Publisher: McClelland & Stewart
Publication Date: September 26, 2017
Rating: ⭐️⭐️⭐️💫 / 5

From McClelland & Stewart: An intensely beautiful, searingly powerful, tightly constructed novel, Brother explores questions of masculinity, family, race, and identity as they are played out in a Scarborough housing complex during the sweltering heat and simmering violence of the summer of 1991.
With shimmering prose and mesmerizing precision, David Chariandy takes us inside the lives of Michael and Francis. They are the sons of Trinidadian immigrants, their father has disappeared and their mother works double, sometimes triple shifts so her boys might fulfill the elusive promise of their adopted home.
Coming of age in The Park, a cluster of town houses and leaning concrete towers in the disparaged outskirts of a sprawling city, Michael and Francis battle against the careless prejudices and low expectations that confront them as young men of black and brown ancestry — teachers stream them into general classes; shopkeepers see them only as thieves; and strangers quicken their pace when the brothers are behind them. Always Michael and Francis escape into the cool air of the Rouge Valley, a scar of green wilderness that cuts through their neighbourhood, where they are free to imagine better lives for themselves.
Propelled by the pulsing beats and styles of hip hop, Francis, the older of the two brothers, dreams of a future in music. Michael’s dreams are of Aisha, the smartest girl in their high school whose own eyes are firmly set on a life elsewhere. But the bright hopes of all three are violently, irrevocably thwarted by a tragic shooting, and the police crackdown and suffocating suspicion that follow.

Thank you to Penguin Random House Canada for providing me a free arc in exchange for my honest review. 

My Review: BROTHER is a timely short story and exploration of racism, poverty, and police brutality. This book will strike a chord with humankind. Chariandy doesn’t mince words as this story quickly unfolds about an immigrant Trinidadian family who moved to Canada to find the American Dream.

Brothers, Francis and Michael come of age during the late 80’s / early 90’s. Immigrants were not welcomed and received backlash to go back where they came from. Their mother works long days and wants better for her sons. Food is scarce and racism prevalent. The boys love hip hop music and Francis has high hopes the music scene will get him out of their rundown Scarborough neighbourhood. The brothers are close and do everything together but Michael has a hard time fitting in and navigating the tough crowd Francis befriends. Francis is the older brother and in the absence of a father falls in line as protector and shoulders the responsibility of income also leaving little in the way of being a child. Their mother has one expectation of them and that’s not to screw up this opportunity.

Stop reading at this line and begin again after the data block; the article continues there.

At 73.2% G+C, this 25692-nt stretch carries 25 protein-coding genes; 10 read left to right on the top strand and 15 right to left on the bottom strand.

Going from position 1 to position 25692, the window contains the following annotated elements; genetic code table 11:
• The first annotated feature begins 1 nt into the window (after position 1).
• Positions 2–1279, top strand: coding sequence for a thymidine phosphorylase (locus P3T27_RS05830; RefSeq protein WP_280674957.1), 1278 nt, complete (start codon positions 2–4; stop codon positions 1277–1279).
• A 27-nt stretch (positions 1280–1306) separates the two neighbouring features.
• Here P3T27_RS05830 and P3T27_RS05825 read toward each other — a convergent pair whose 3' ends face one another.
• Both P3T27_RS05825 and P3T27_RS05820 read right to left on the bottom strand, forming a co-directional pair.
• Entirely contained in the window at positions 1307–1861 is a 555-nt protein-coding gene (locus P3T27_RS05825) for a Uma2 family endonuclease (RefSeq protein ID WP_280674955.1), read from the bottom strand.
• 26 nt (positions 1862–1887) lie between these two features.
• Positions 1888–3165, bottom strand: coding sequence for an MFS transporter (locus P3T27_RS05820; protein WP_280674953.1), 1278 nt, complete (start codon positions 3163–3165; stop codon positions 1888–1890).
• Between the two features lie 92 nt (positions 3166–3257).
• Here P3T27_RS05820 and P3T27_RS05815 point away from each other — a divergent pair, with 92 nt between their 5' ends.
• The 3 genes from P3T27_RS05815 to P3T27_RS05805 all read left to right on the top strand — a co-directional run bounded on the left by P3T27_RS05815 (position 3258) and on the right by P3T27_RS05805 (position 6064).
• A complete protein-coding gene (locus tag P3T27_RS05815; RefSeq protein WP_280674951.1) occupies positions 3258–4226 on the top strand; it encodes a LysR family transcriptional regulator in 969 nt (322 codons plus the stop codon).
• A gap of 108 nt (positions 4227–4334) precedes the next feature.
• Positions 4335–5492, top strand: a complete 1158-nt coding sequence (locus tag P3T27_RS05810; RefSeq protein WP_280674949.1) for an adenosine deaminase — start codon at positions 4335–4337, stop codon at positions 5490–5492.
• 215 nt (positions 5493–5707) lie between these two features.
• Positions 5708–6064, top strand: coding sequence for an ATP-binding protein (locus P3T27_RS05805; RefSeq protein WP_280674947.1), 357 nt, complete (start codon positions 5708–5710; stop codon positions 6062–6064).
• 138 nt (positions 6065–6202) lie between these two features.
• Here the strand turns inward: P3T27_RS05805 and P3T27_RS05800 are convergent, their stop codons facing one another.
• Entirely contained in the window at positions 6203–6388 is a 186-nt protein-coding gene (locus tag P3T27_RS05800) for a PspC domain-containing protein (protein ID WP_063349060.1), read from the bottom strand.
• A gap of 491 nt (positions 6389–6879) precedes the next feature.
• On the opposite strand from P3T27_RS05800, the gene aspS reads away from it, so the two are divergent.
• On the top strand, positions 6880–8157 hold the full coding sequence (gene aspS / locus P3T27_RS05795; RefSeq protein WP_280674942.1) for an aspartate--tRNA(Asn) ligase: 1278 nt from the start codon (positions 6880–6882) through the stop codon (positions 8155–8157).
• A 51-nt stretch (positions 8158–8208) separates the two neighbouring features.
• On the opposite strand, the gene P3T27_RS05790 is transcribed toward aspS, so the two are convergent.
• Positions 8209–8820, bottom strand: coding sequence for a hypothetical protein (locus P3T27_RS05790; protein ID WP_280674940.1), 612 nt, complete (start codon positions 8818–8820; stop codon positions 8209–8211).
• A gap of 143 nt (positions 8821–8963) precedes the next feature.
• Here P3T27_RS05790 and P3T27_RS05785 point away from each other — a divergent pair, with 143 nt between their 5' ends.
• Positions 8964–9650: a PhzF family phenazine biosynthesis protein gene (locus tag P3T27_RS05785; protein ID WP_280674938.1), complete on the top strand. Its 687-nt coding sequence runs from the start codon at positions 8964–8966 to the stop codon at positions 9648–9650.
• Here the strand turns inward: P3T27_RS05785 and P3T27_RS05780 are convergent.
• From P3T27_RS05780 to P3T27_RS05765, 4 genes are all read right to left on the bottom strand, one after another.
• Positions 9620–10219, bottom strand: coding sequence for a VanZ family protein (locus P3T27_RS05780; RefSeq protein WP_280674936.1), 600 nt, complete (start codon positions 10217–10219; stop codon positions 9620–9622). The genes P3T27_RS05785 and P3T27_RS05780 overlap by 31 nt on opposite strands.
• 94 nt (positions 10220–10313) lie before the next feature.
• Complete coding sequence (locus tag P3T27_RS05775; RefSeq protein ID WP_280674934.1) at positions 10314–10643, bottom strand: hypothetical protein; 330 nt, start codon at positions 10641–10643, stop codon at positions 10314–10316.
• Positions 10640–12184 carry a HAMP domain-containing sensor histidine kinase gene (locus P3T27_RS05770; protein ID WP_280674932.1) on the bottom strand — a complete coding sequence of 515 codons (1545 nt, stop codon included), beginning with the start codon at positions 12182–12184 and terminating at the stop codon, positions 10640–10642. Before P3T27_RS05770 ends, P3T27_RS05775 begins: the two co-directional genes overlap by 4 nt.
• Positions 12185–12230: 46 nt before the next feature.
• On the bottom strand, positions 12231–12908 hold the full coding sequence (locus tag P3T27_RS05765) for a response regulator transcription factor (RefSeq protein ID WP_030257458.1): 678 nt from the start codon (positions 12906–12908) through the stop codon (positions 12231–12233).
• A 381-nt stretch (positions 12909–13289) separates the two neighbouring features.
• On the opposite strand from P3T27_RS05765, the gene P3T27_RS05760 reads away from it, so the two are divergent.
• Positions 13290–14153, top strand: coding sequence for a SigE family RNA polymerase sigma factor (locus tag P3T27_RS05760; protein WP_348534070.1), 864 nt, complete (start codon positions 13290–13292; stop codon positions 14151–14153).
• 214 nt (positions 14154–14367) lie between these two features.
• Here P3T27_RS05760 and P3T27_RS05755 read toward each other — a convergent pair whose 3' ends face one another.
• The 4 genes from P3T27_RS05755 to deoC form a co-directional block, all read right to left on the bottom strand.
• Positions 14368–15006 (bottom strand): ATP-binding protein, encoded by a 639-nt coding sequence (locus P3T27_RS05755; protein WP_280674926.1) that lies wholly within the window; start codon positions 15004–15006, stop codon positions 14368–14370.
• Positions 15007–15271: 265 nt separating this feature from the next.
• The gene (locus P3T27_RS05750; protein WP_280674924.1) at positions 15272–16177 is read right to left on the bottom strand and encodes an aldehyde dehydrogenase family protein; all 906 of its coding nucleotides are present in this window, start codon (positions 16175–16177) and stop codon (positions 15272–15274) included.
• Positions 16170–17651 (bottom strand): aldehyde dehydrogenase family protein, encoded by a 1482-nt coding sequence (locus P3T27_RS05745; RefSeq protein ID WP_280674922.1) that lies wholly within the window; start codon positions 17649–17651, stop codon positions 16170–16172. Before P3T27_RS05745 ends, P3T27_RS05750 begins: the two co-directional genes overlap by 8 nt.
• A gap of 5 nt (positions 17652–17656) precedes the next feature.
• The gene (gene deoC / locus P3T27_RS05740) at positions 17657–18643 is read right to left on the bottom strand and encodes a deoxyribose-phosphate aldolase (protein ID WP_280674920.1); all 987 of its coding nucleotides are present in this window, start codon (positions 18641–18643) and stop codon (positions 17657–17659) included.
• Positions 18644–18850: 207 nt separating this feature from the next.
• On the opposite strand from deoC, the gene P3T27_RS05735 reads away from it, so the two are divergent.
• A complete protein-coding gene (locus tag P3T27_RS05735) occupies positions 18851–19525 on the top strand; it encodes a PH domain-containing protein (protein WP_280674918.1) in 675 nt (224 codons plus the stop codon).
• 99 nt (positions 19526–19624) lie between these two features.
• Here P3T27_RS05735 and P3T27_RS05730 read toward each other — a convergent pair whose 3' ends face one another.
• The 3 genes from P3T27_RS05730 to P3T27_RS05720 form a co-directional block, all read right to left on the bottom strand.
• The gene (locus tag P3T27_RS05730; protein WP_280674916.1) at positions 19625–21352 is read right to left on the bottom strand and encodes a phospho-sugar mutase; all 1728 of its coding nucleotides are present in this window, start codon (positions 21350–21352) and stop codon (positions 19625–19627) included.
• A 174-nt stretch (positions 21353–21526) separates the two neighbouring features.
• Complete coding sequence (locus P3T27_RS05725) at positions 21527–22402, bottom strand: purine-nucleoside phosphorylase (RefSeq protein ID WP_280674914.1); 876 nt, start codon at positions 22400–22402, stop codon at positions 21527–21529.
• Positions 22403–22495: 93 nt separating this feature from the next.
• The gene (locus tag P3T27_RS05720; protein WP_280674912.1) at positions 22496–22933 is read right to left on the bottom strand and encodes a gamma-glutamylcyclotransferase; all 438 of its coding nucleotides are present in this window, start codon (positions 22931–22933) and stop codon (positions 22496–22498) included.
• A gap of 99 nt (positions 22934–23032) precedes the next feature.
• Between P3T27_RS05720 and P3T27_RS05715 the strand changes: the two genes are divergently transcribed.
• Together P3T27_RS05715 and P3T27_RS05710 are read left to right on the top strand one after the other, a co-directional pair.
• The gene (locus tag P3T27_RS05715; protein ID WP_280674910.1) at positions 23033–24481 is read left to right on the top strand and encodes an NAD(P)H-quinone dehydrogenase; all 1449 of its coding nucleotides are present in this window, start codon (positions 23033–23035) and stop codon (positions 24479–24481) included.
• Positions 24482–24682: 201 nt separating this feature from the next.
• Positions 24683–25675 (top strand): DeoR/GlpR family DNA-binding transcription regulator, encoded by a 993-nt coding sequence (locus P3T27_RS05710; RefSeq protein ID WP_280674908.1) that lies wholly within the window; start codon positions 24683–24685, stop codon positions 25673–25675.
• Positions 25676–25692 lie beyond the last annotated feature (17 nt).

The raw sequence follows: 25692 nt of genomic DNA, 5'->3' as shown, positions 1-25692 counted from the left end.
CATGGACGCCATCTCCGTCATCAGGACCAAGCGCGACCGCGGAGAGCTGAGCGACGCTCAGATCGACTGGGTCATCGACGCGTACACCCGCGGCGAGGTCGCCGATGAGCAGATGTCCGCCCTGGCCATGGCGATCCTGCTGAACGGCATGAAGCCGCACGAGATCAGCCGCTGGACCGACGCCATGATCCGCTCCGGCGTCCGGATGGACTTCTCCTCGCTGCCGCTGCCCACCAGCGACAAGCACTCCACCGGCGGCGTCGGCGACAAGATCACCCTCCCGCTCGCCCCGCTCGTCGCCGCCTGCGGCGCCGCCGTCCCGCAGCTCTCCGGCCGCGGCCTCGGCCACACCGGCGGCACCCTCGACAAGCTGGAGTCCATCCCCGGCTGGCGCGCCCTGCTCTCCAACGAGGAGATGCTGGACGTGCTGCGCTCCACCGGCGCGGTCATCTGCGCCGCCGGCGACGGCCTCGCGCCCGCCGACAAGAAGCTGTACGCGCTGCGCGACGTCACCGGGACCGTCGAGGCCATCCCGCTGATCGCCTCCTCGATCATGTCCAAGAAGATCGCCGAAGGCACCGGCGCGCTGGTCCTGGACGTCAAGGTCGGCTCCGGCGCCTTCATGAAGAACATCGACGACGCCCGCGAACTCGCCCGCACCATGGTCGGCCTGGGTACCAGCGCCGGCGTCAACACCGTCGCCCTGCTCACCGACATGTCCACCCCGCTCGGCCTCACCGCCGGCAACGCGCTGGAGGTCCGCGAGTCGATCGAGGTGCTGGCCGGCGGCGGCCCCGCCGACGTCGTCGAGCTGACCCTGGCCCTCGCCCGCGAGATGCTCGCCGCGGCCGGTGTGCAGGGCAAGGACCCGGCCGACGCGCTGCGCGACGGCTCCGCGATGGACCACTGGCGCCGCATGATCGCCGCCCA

This is not a feel-good story. The narrative intensifies and the final scene is numbing. This book is about brotherly love, social injustice and survival. It felt cold and distant but it’s an important story that’s timely and appropriate for diverse reading.

Book Review: Little Fires Everywhere

IMG_0895Title: Little Fires Everywhere
Author: Celeste NG
Publisher: Penguin Press
Publication Date: September 12, 2017
Rating: ⭐️⭐️⭐️⭐️⭐️ / 5

From Penguin: In Shaker Heights, a placid, progressive suburb of Cleveland, everything is planned – from the layout of the winding roads, to the colors of the houses, to the successful lives its residents will go on to lead. And no one embodies this spirit more than Elena Richardson, whose guiding principle is playing by the rules.

Enter Mia Warren – an enigmatic artist and single mother – who arrives in this idyllic bubble with her teenaged daughter Pearl, and rents a house from the Richardsons. Soon Mia and Pearl become more than tenants: all four Richardson children are drawn to the mother-daughter pair. But Mia carries with her a mysterious past and a disregard for the status quo that threatens to upend this carefully ordered community.

When old family friends of the Richardsons attempt to adopt a Chinese-American baby, a custody battle erupts that dramatically divides the town–and puts Mia and Elena on opposing sides. Suspicious of Mia and her motives, Elena is determined to uncover the secrets in Mia’s past. But her obsession will come at unexpected and devastating costs.